This is the End’s main strength is undoubtedly the incredibly likeable cast. Rogen and Franco continue their endearing bromance last seen in Pineapple Express, with Danny McBride, Jonah Hill, Craig Robinson and Jay Baruchel also portraying fictional, and quite often bizarre, versions of themselves. There are also plenty of great cameos; particularly from Channing Tatum and the typically innocent Michael Cera who, in this world, is actually an unruly cocaine addict. The film’s bright white climax also provides several surprises that make it very difficult to leave the cinema without an enormous smile across your face.

If you are easily offended, this is not the apocalypse film for you; with a large portion of This is the End’s more lowbrow moments coming from jokes involving the cast’s various bodily fluids. However, this is not to suggest it’s a film void of intelligent humour, as the highly improvised dialogue provides plenty of witty spontaneity.

If you can stomach the gross-out moments, This is the End is a brilliant horror comedy which, for fans of Goldberg and Rogen’s previous work, is completely unmissable.

by Tom Woodcock & Gary Woodcock

Film Review: Stand Up Guys

Fisher Stevens’ sophomore feature-length, Stand Up Guys, is a bitter-sweet and sentimental story about an ex-stickup man trying to get the best out of the remainder of his life, after being released from prison to find out his old partner has been assigned to kill him.

Valentine, or Val as he likes to be known, played by Al Pacino, has just been released from prison after 28 years, which he served for accidentally killing mob-boss Claphands’ son. Waiting to meet him at the gates of the prison is his old crime-buddy Doc, played by Christopher Walken. What Val soon finds out is that Claphands has told Doc that, in order to save his own life, he must kill Val. And so Val, Doc and their old wheelguy Hirsch, played by Alan Arkin, who they pick up from a nursing home, go on a series of escapades in order to feel alive again before that dreadful moment.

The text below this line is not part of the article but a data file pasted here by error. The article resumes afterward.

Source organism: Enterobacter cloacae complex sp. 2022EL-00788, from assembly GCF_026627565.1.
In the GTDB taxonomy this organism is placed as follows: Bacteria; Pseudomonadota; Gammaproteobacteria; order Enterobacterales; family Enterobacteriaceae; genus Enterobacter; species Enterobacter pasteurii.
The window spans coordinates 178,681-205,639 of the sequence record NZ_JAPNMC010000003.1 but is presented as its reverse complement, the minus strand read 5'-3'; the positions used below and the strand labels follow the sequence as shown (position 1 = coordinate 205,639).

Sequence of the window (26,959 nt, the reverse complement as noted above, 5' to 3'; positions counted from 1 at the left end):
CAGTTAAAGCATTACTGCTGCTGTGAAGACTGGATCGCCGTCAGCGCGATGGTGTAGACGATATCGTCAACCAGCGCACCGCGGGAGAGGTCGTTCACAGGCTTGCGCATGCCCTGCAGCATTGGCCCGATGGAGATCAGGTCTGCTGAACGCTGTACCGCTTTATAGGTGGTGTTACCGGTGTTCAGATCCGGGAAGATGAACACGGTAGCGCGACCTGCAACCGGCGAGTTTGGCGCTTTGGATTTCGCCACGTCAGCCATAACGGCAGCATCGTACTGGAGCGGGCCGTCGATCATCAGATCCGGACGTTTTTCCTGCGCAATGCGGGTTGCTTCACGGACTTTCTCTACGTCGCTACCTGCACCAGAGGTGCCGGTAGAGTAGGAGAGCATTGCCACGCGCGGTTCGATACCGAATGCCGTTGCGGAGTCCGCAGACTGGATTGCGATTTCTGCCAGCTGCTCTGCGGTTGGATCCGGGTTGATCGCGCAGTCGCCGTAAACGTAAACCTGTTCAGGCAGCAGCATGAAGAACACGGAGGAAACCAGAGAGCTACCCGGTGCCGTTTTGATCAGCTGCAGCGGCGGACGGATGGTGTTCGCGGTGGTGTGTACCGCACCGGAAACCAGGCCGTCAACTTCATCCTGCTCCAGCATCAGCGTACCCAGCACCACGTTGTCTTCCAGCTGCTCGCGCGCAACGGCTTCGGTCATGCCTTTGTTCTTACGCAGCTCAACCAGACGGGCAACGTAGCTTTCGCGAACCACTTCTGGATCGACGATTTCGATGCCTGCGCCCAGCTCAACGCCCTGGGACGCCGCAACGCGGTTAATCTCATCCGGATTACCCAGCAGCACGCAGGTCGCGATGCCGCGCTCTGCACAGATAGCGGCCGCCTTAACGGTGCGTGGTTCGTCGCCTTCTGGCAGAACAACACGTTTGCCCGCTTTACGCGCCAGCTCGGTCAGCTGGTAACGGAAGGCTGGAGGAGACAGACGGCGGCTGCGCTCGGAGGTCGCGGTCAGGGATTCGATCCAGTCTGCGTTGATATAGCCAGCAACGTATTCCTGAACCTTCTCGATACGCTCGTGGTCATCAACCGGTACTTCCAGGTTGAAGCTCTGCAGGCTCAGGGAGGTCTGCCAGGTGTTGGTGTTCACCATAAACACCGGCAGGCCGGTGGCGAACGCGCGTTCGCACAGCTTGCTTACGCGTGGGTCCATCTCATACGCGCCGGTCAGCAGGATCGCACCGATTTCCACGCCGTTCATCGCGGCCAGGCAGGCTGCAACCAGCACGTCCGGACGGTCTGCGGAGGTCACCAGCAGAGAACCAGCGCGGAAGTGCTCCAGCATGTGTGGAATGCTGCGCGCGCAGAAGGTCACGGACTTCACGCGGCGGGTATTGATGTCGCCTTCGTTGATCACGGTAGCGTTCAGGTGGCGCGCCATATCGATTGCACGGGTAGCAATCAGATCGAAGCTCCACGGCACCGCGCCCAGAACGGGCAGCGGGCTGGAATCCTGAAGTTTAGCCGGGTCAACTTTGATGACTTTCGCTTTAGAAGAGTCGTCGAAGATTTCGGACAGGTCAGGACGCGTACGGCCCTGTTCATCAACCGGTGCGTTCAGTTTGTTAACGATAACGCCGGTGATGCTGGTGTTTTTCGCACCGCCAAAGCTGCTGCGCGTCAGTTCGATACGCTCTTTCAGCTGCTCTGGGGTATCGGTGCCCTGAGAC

This film is at its best when it is serious. There are moments, in cafés and on late-night strolls through the city, when Val and Doc take the time to talk about past jobs and the lives they used to lead. And I don’t think these moments would work as well with any random old guys playing them. They work because it’s Al Pacino and Christopher Walken, two men that have lived so many lives on screen, two men that, just like Val and Doc, are in the twilight of their careers. These moments work so well because the roles of Val and Doc are so similar to the roles that they’ve played throughout their career, that it almost feels like it’s Pacino and Walken reminiscing about their life’s work, and it makes the hair stand up at the back of your neck.

Overall, the script is not that great but, as you would expect, Pacino, Walken and Arkin make it work – mostly. With such vast experience between them, the trio can pretty much make any character seem believable. But one thing that, if written badly, won’t work well – great actor or not – is comedy. Unfortunately, this film is not very funny. Contrasting those great sentimental moments I mentioned is terribly sad moments, such as the scene where you see Al Pacino sat on a hospital bed with a massive erection. And I say you see Al Pacino, not Val, because it’s Al Pacino. It’s Michael Corleone, Tony Montana and Vincent Hanna. And he’s sat there pretending that he has a massive erection, while Christopher Walken stands and watches the doctor assess it. This is not what I expected such great actors to be doing near the end of their careers, and I don’t know whether to be annoyed at them for taking the roles, or the writer for having the audacity of writing scenes like this.

With such sombre and heartbreaking highs and, for different reasons, sombre and heartbreaking lows, Stand Up Guys is a very polarizing film. But if you choose to forget the middle section, where sincerity is replaced with childish humour, and where Val’s imminent death seems to be forgotten, you might actually find that this film is quite touching.

by Tom Woodcock